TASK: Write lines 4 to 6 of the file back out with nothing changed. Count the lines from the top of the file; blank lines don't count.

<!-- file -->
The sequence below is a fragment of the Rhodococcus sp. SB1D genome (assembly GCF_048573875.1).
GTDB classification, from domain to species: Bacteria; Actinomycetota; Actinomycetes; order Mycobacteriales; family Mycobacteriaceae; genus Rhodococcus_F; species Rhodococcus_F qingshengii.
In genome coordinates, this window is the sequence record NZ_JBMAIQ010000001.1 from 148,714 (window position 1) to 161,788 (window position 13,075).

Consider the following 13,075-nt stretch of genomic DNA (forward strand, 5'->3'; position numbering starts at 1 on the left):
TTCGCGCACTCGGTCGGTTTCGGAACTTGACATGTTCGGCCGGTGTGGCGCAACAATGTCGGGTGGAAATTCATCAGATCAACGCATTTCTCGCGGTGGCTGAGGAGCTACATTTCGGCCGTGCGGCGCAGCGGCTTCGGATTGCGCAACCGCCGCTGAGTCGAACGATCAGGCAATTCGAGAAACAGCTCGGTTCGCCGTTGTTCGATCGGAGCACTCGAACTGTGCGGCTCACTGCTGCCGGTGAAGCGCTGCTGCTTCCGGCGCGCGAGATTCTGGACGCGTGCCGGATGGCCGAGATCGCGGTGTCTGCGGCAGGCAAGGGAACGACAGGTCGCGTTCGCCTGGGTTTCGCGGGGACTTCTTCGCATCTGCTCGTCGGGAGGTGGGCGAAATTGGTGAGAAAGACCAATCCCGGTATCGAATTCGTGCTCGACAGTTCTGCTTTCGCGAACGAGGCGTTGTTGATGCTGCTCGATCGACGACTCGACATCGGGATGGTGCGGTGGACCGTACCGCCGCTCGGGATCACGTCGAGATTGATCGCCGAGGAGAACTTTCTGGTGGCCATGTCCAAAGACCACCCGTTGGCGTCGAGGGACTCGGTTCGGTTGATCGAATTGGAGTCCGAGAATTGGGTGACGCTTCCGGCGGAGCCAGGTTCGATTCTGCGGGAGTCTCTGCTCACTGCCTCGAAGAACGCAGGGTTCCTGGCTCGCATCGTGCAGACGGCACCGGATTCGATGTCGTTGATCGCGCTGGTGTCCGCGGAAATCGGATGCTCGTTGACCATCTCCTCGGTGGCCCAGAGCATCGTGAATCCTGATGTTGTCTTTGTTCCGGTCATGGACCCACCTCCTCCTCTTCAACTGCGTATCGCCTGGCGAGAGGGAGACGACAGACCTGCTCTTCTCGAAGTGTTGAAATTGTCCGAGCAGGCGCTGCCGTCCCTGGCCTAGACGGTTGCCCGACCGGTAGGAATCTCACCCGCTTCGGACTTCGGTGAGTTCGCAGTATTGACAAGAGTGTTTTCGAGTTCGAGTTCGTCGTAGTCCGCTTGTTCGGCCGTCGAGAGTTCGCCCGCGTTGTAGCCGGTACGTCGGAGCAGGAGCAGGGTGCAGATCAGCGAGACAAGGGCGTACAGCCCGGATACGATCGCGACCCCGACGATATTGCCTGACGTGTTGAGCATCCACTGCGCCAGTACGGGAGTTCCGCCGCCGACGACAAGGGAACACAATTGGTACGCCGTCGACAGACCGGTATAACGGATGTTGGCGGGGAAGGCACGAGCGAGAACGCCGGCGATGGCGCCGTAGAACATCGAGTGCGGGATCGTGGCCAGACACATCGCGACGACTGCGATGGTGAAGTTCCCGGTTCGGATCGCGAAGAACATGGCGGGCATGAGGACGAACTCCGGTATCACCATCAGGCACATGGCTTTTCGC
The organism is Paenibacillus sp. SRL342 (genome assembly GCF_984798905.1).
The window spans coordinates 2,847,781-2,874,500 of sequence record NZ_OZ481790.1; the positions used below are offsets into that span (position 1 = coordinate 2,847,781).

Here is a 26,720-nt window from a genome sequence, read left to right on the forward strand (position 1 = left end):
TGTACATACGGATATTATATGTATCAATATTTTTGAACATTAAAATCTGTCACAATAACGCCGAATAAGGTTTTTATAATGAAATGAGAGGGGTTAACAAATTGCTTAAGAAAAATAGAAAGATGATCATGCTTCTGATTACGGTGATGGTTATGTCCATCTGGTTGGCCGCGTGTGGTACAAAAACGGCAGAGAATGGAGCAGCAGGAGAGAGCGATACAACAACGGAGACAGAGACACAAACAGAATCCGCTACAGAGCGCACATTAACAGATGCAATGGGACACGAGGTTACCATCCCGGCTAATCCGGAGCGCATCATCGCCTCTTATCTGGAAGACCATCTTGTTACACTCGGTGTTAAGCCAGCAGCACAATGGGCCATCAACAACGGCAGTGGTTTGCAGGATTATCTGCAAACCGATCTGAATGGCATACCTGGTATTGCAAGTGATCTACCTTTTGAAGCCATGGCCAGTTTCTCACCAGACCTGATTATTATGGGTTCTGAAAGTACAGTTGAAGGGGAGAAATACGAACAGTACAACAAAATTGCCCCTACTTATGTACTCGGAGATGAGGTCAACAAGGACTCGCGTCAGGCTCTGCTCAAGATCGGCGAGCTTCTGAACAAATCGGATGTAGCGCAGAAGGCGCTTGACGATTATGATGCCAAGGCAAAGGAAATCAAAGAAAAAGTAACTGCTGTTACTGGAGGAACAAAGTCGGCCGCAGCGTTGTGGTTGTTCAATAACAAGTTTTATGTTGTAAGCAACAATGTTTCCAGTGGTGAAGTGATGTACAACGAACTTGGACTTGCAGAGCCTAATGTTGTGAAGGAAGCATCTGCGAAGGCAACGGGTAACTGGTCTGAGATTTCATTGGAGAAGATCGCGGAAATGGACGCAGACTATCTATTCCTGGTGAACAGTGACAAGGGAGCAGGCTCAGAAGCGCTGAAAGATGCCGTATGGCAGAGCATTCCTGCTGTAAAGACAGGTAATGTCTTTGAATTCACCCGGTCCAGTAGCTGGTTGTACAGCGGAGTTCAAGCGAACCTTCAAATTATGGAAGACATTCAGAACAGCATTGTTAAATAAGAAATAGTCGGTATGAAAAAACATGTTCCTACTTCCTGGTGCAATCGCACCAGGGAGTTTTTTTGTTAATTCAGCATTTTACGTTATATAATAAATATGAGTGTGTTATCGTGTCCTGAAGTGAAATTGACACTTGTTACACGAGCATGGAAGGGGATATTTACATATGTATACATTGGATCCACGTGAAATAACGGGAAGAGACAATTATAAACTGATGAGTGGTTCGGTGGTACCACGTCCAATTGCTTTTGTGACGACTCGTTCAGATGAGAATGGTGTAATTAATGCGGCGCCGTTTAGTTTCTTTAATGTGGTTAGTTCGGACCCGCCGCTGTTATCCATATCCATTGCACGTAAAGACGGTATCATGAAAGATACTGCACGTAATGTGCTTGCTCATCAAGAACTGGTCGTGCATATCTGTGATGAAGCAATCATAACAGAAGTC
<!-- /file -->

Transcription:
Consider the following 13,075-nt stretch of genomic DNA (forward strand, 5'->3'; position numbering starts at 1 on the left):
TTCGCGCACTCGGTCGGTTTCGGAACTTGACATGTTCGGCCGGTGTGGCGCAACAATGTCGGGTGGAAATTCATCAGATCAACGCATTTCTCGCGGTGGCTGAGGAGCTACATTTCGGCCGTGCGGCGCAGCGGCTTCGGATTGCGCAACCGCCGCTGAGTCGAACGATCAGGCAATTCGAGAAACAGCTCGGTTCGCCGTTGTTCGATCGGAGCACTCGAACTGTGCGGCTCACTGCTGCCGGTGAAGCGCTGCTGCTTCCGGCGCGCGAGATTCTGGACGCGTGCCGGATGGCCGAGATCGCGGTGTCTGCGGCAGGCAAGGGAACGACAGGTCGCGTTCGCCTGGGTTTCGCGGGGACTTCTTCGCATCTGCTCGTCGGGAGGTGGGCGAAATTGGTGAGAAAGACCAATCCCGGTATCGAATTCGTGCTCGACAGTTCTGCTTTCGCGAACGAGGCGTTGTTGATGCTGCTCGATCGACGACTCGACATCGGGATGGTGCGGTGGACCGTACCGCCGCTCGGGATCACGTCGAGATTGATCGCCGAGGAGAACTTTCTGGTGGCCATGTCCAAAGACCACCCGTTGGCGTCGAGGGACTCGGTTCGGTTGATCGAATTGGAGTCCGAGAATTGGGTGACGCTTCCGGCGGAGCCAGGTTCGATTCTGCGGGAGTCTCTGCTCACTGCCTCGAAGAACGCAGGGTTCCTGGCTCGCATCGTGCAGACGGCACCGGATTCGATGTCGTTGATCGCGCTGGTGTCCGCGGAAATCGGATGCTCGTTGACCATCTCCTCGGTGGCCCAGAGCATCGTGAATCCTGATGTTGTCTTTGTTCCGGTCATGGACCCACCTCCTCCTCTTCAACTGCGTATCGCCTGGCGAGAGGGAGACGACAGACCTGCTCTTCTCGAAGTGTTGAAATTGTCCGAGCAGGCGCTGCCGTCCCTGGCCTAGACGGTTGCCCGACCGGTAGGAATCTCACCCGCTTCGGACTTCGGTGAGTTCGCAGTATTGACAAGAGTGTTTTCGAGTTCGAGTTCGTCGTAGTCCGCTTGTTCGGCCGTCGAGAGTTCGCCCGCGTTGTAGCCGGTACGTCGGAGCAGGAGCAGGGTGCAGATCAGCGAGACAAGGGCGTACAGCCCGGATACGATCGCGACCCCGACGATATTGCCTGACGTGTTGAGCATCCACTGCGCCAGTACGGGAGTTCCGCCGCCGACGACAAGGGAACACAATTGGTACGCCGTCGACAGACCGGTATAACGGATGTTGGCGGGGAAGGCACGAGCGAGAACGCCGGCGATGGCGCCGTAGAACATCGAGTGCGGGATCGTGGCCAGACACATCGCGACGACTGCGATGGTGAAGTTCCCGGTTCGGATCGCGAAGAACATGGCGGGCATGAGGACGAACTCCGGTATCACCATCAGGCACATGGCTTTTCGC
The organism is Paenibacillus sp. SRL342 (genome assembly GCF_984798905.1).